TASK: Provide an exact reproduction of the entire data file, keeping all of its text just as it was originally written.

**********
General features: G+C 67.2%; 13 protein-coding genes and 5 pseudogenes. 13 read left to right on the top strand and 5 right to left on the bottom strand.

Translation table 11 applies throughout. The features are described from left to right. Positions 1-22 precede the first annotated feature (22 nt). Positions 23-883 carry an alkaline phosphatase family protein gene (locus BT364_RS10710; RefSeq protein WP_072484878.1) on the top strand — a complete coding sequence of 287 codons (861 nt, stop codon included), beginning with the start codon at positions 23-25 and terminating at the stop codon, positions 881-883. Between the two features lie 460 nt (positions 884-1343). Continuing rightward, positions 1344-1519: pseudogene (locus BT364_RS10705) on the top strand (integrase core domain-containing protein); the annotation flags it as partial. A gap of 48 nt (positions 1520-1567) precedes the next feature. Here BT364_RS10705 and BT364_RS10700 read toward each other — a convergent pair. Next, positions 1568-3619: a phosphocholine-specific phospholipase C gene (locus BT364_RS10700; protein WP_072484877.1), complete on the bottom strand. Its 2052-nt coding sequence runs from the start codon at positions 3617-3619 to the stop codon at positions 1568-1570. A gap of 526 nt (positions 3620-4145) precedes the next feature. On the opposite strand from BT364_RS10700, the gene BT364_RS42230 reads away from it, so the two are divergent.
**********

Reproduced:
General features: G+C 67.2%; 13 protein-coding genes and 5 pseudogenes. 13 read left to right on the top strand and 5 right to left on the bottom strand.

Translation table 11 applies throughout. The features are described from left to right. Positions 1-22 precede the first annotated feature (22 nt). Positions 23-883 carry an alkaline phosphatase family protein gene (locus BT364_RS10710; RefSeq protein WP_072484878.1) on the top strand — a complete coding sequence of 287 codons (861 nt, stop codon included), beginning with the start codon at positions 23-25 and terminating at the stop codon, positions 881-883. Between the two features lie 460 nt (positions 884-1343). Continuing rightward, positions 1344-1519: pseudogene (locus BT364_RS10705) on the top strand (integrase core domain-containing protein); the annotation flags it as partial. A gap of 48 nt (positions 1520-1567) precedes the next feature. Here BT364_RS10705 and BT364_RS10700 read toward each other — a convergent pair. Next, positions 1568-3619: a phosphocholine-specific phospholipase C gene (locus BT364_RS10700; protein WP_072484877.1), complete on the bottom strand. Its 2052-nt coding sequence runs from the start codon at positions 3617-3619 to the stop codon at positions 1568-1570. A gap of 526 nt (positions 3620-4145) precedes the next feature. On the opposite strand from BT364_RS10700, the gene BT364_RS42230 reads away from it, so the two are divergent.